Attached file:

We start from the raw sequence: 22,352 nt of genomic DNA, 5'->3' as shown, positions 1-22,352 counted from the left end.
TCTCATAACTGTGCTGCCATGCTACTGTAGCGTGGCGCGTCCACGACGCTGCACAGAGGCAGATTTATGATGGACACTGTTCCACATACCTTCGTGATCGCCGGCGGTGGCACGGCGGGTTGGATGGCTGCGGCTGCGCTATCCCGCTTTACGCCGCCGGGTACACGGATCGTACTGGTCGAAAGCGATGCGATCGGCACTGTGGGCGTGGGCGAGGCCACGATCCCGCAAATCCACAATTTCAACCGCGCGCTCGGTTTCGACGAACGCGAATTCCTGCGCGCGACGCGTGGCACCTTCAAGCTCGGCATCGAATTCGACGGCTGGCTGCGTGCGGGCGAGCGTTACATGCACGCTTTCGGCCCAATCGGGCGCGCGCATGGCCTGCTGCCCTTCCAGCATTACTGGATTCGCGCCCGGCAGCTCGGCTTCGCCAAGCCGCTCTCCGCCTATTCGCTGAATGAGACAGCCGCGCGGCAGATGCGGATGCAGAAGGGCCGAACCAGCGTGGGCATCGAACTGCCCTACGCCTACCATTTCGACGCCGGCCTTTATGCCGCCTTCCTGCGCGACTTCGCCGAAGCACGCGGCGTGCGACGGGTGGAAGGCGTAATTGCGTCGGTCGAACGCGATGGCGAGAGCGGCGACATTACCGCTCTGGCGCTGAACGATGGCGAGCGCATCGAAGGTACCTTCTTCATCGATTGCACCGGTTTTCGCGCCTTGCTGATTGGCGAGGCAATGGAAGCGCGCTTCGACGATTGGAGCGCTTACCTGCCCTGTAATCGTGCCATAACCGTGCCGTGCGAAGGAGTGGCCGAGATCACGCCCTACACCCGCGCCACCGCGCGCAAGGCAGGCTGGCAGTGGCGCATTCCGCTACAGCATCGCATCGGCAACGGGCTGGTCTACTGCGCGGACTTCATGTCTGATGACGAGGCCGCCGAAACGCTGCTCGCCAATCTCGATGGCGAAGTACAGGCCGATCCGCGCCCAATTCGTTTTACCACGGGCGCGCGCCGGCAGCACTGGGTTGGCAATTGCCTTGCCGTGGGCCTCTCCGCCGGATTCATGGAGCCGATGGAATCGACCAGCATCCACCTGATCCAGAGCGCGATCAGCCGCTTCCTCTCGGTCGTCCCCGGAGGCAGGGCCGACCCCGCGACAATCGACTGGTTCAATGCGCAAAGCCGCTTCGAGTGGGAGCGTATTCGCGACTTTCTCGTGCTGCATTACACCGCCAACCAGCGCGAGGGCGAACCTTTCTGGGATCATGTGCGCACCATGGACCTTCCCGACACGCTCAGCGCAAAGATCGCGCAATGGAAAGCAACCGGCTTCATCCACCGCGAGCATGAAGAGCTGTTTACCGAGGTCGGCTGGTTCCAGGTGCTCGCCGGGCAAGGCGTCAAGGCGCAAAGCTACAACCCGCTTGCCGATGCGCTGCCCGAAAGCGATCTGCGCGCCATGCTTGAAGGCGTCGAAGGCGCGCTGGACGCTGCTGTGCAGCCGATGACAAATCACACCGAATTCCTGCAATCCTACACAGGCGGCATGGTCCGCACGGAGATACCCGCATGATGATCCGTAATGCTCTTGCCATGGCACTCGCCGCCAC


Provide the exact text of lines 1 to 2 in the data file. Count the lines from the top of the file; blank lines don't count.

We start from the raw sequence: 22,352 nt of genomic DNA, 5'->3' as shown, positions 1-22,352 counted from the left end.
TCTCATAACTGTGCTGCCATGCTACTGTAGCGTGGCGCGTCCACGACGCTGCACAGAGGCAGATTTATGATGGACACTGTTCCACATACCTTCGTGATCGCCGGCGGTGGCACGGCGGGTTGGATGGCTGCGGCTGCGCTATCCCGCTTTACGCCGCCGGGTACACGGATCGTACTGGTCGAAAGCGATGCGATCGGCACTGTGGGCGTGGGCGAGGCCACGATCCCGCAAATCCACAATTTCAACCGCGCGCTCGGTTTCGACGAACGCGAATTCCTGCGCGCGACGCGTGGCACCTTCAAGCTCGGCATCGAATTCGACGGCTGGCTGCGTGCGGGCGAGCGTTACATGCACGCTTTCGGCCCAATCGGGCGCGCGCATGGCCTGCTGCCCTTCCAGCATTACTGGATTCGCGCCCGGCAGCTCGGCTTCGCCAAGCCGCTCTCCGCCTATTCGCTGAATGAGACAGCCGCGCGGCAGATGCGGATGCAGAAGGGCCGAACCAGCGTGGGCATCGAACTGCCCTACGCCTACCATTTCGACGCCGGCCTTTATGCCGCCTTCCTGCGCGACTTCGCCGAAGCACGCGGCGTGCGACGGGTGGAAGGCGTAATTGCGTCGGTCGAACGCGATGGCGAGAGCGGCGACATTACCGCTCTGGCGCTGAACGATGGCGAGCGCATCGAAGGTACCTTCTTCATCGATTGCACCGGTTTTCGCGCCTTGCTGATTGGCGAGGCAATGGAAGCGCGCTTCGACGATTGGAGCGCTTACCTGCCCTGTAATCGTGCCATAACCGTGCCGTGCGAAGGAGTGGCCGAGATCACGCCCTACACCCGCGCCACCGCGCGCAAGGCAGGCTGGCAGTGGCGCATTCCGCTACAGCATCGCATCGGCAACGGGCTGGTCTACTGCGCGGACTTCATGTCTGATGACGAGGCCGCCGAAACGCTGCTCGCCAATCTCGATGGCGAAGTACAGGCCGATCCGCGCCCAATTCGTTTTACCACGGGCGCGCGCCGGCAGCACTGGGTTGGCAATTGCCTTGCCGTGGGCCTCTCCGCCGGATTCATGGAGCCGATGGAATCGACCAGCATCCACCTGATCCAGAGCGCGATCAGCCGCTTCCTCTCGGTCGTCCCCGGAGGCAGGGCCGACCCCGCGACAATCGACTGGTTCAATGCGCAAAGCCGCTTCGAGTGGGAGCGTATTCGCGACTTTCTCGTGCTGCATTACACCGCCAACCAGCGCGAGGGCGAACCTTTCTGGGATCATGTGCGCACCATGGACCTTCCCGACACGCTCAGCGCAAAGATCGCGCAATGGAAAGCAACCGGCTTCATCCACCGCGAGCATGAAGAGCTGTTTACCGAGGTCGGCTGGTTCCAGGTGCTCGCCGGGCAAGGCGTCAAGGCGCAAAGCTACAACCCGCTTGCCGATGCGCTGCCCGAAAGCGATCTGCGCGCCATGCTTGAAGGCGTCGAAGGCGCGCTGGACGCTGCTGTGCAGCCGATGACAAATCACACCGAATTCCTGCAATCCTACACAGGCGGCATGGTCCGCACGGAGATACCCGCATGATGATCCGTAATGCTCTTGCCATGGCACTCGCCGCCAC